The Action Agenda for Sustainable Development has emerged through a process of expert advice and public consultation to set in motion international development projects, linked in their objectives and supported by a large multinational well networked community. We aim to promote solutions to social exclusion and gender inequality, to support health and wellbeing, and to decouple growth from the use of non-renewable resources, as urbanization swells the demand for energy, and to ensure survival of vital ecosystems, now being threatened or destroyed. The Action Agenda reflects a strong consensus among world leaders, which I share, that linking local projects to each other and to a vision of sustainable development is the way forward.
Having once observed that "a single spark can start a prairie fire," Mao Zedong might be less surprised by how far his ideology has spread than by its many forms. From the structure of Hong Kong's democracy movement to the opportunistic rhetoric of the Chinese central leadership, one can find glimpses of Maoism just about everywhere.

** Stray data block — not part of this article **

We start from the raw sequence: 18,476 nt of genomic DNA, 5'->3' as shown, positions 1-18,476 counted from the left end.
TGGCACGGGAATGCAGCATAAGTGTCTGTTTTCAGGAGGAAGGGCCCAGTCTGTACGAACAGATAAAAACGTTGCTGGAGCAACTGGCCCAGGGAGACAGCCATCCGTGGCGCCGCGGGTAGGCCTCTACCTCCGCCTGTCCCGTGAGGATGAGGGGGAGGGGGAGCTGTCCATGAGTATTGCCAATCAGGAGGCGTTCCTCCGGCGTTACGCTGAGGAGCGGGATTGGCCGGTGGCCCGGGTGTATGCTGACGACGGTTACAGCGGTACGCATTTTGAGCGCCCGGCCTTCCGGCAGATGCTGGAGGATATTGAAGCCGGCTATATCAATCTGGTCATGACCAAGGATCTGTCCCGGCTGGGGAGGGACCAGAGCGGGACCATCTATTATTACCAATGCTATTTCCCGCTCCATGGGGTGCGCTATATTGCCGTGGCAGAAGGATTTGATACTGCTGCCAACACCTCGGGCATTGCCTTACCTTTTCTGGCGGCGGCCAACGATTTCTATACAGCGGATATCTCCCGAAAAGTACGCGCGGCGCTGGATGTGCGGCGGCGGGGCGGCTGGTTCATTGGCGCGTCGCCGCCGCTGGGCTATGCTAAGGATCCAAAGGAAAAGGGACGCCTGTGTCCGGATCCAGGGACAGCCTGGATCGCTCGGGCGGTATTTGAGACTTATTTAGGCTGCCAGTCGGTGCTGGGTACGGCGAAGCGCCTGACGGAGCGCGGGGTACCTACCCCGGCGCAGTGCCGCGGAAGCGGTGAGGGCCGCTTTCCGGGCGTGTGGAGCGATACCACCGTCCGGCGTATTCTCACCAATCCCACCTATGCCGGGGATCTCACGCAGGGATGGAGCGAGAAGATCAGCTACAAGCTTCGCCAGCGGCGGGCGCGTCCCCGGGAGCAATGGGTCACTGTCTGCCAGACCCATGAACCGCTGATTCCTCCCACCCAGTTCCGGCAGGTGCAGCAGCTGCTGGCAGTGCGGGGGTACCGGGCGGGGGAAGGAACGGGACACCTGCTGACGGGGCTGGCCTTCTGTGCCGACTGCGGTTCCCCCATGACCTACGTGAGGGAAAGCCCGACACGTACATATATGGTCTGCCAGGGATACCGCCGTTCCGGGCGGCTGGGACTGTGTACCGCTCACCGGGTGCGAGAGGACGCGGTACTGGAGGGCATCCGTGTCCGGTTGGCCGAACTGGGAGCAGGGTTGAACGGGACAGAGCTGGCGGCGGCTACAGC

reviews recent books on Maoism, many versions of which continue to underpin Chinese politics to this day.
Policymakers on both sides of the Atlantic are increasingly unwilling to leave the governance of technology in the hands of those who design it. But will they succeed in taming Big Tech and developing global rules for the digital economy, or will dominant platforms and national interests prevail?